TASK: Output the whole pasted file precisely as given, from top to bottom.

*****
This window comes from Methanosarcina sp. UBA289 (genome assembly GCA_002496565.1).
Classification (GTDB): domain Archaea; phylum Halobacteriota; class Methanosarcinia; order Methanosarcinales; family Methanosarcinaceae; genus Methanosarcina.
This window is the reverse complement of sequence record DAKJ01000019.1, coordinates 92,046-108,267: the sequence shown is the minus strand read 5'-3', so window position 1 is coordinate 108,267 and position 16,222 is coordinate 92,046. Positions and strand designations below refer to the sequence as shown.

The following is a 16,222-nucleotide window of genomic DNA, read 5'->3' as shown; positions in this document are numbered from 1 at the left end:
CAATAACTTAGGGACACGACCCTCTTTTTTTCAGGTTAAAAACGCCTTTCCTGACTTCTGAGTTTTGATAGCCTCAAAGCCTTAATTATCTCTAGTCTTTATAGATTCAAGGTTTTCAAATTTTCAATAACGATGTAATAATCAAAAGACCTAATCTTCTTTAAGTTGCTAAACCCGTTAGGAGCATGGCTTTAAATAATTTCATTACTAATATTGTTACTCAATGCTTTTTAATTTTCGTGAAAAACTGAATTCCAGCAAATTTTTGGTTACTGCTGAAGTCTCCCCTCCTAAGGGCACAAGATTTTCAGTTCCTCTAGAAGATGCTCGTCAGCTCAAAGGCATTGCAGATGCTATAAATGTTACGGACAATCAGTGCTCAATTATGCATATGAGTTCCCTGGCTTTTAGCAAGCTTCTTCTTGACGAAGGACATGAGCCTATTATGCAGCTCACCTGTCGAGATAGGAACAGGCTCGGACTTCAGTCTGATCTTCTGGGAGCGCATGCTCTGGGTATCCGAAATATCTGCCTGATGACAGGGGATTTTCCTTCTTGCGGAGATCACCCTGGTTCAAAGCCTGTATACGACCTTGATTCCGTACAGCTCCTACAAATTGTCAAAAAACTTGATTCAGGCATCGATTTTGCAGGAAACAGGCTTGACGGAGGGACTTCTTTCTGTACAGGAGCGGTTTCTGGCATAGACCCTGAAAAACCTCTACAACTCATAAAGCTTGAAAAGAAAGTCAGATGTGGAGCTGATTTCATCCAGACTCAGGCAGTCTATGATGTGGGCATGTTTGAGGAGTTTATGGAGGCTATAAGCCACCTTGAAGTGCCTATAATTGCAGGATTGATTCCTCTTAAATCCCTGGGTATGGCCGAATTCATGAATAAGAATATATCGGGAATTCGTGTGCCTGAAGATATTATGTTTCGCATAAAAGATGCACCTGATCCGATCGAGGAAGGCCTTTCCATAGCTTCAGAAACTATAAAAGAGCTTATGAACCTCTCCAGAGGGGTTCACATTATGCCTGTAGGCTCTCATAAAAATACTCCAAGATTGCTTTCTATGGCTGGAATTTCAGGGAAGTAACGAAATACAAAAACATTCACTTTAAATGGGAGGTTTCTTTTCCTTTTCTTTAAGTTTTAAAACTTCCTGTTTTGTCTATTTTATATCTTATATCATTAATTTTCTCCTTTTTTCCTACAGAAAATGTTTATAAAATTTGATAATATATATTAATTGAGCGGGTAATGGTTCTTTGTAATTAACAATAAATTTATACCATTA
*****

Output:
This window comes from Methanosarcina sp. UBA289 (genome assembly GCA_002496565.1).
Classification (GTDB): domain Archaea; phylum Halobacteriota; class Methanosarcinia; order Methanosarcinales; family Methanosarcinaceae; genus Methanosarcina.
This window is the reverse complement of sequence record DAKJ01000019.1, coordinates 92,046-108,267: the sequence shown is the minus strand read 5'-3', so window position 1 is coordinate 108,267 and position 16,222 is coordinate 92,046. Positions and strand designations below refer to the sequence as shown.

The following is a 16,222-nucleotide window of genomic DNA, read 5'->3' as shown; positions in this document are numbered from 1 at the left end:
CAATAACTTAGGGACACGACCCTCTTTTTTTCAGGTTAAAAACGCCTTTCCTGACTTCTGAGTTTTGATAGCCTCAAAGCCTTAATTATCTCTAGTCTTTATAGATTCAAGGTTTTCAAATTTTCAATAACGATGTAATAATCAAAAGACCTAATCTTCTTTAAGTTGCTAAACCCGTTAGGAGCATGGCTTTAAATAATTTCATTACTAATATTGTTACTCAATGCTTTTTAATTTTCGTGAAAAACTGAATTCCAGCAAATTTTTGGTTACTGCTGAAGTCTCCCCTCCTAAGGGCACAAGATTTTCAGTTCCTCTAGAAGATGCTCGTCAGCTCAAAGGCATTGCAGATGCTATAAATGTTACGGACAATCAGTGCTCAATTATGCATATGAGTTCCCTGGCTTTTAGCAAGCTTCTTCTTGACGAAGGACATGAGCCTATTATGCAGCTCACCTGTCGAGATAGGAACAGGCTCGGACTTCAGTCTGATCTTCTGGGAGCGCATGCTCTGGGTATCCGAAATATCTGCCTGATGACAGGGGATTTTCCTTCTTGCGGAGATCACCCTGGTTCAAAGCCTGTATACGACCTTGATTCCGTACAGCTCCTACAAATTGTCAAAAAACTTGATTCAGGCATCGATTTTGCAGGAAACAGGCTTGACGGAGGGACTTCTTTCTGTACAGGAGCGGTTTCTGGCATAGACCCTGAAAAACCTCTACAACTCATAAAGCTTGAAAAGAAAGTCAGATGTGGAGCTGATTTCATCCAGACTCAGGCAGTCTATGATGTGGGCATGTTTGAGGAGTTTATGGAGGCTATAAGCCACCTTGAAGTGCCTATAATTGCAGGATTGATTCCTCTTAAATCCCTGGGTATGGCCGAATTCATGAATAAGAATATATCGGGAATTCGTGTGCCTGAAGATATTATGTTTCGCATAAAAGATGCACCTGATCCGATCGAGGAAGGCCTTTCCATAGCTTCAGAAACTATAAAAGAGCTTATGAACCTCTCCAGAGGGGTTCACATTATGCCTGTAGGCTCTCATAAAAATACTCCAAGATTGCTTTCTATGGCTGGAATTTCAGGGAAGTAACGAAATACAAAAACATTCACTTTAAATGGGAGGTTTCTTTTCCTTTTCTTTAAGTTTTAAAACTTCCTGTTTTGTCTATTTTATATCTTATATCATTAATTTTCTCCTTTTTTCCTACAGAAAATGTTTATAAAATTTGATAATATATATTAATTGAGCGGGTAATGGTTCTTTGTAATTAACAATAAATTTATACCATTA